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Women’s Life Expectancy: Disadvantaged Areas

Volume 673: debated on Wednesday 11 March 2020

6. What recent discussions she has had with the Secretary of State for Health and Social Care on improving life expectancy among women living in disadvantaged areas. (901471)

Life expectancy at birth in England is the highest that it has ever been. Every single person deserves to lead a long, healthy life, no matter who they are or where they live. This Government have been clear that we will address the needs of all those who have been left behind.

Well, that is not true for women in the poorest communities in our country, is it? The Marmot review shows that life expectancy has fallen for women in the poorest communities. Frankly, that is what happens after 10 years of public service cuts and falling living standards. When are the Government going to take responsibility for the misery they have inflicted on the poorest women in the country?

I thank the hon. Member for explaining women’s health inequalities to me, but I fully support the Government’s commitment to delivering £33.9 billion of investment in the NHS—the largest cash boost in its history—which will make reducing health inequalities for all possible.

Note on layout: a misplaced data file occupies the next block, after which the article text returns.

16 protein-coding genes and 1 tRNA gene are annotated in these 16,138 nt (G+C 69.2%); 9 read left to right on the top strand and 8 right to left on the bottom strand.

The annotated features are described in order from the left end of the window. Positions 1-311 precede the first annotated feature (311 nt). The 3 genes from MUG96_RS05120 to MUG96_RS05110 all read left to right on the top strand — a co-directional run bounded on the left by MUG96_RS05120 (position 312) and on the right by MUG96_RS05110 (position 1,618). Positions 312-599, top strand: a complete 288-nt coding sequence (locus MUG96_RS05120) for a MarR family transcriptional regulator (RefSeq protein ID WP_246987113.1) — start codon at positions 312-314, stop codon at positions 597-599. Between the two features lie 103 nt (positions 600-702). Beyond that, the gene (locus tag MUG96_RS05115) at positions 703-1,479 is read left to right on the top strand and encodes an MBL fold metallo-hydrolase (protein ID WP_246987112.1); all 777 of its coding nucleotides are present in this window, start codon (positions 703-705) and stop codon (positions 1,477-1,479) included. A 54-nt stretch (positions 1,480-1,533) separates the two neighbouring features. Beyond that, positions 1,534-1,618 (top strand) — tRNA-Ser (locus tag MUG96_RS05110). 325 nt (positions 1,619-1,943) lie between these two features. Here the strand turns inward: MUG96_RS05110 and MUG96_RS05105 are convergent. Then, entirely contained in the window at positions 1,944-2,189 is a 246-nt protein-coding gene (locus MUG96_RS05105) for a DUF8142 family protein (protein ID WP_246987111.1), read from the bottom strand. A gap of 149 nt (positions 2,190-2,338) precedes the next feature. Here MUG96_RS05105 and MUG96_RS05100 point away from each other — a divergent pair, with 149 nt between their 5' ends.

Will the Minister explain what action is being taken to support women—especially black and minority ethnic women, and single mothers—who have faced not only disproportionately more poverty under years of austerity, but also the greatest barriers to work? How are Ministers breaking down barriers to lift those women out of the poverty that this Government have put them in?

The hon. Member specifically asks about women from the poorest backgrounds, and black, Asian and minority ethnic groups. I thank the Under-Secretary of State for Health and Social Care, my hon. Friend the Member for Mid Bedfordshire (Ms Dorries), for the work she is doing in this regard. Through the long-term plan, the NHS will accelerate action to achieve 50% reductions in stillbirths, maternal mortality, neonatal mortality and serious brain injury by 2025, which specifically affect those women the most.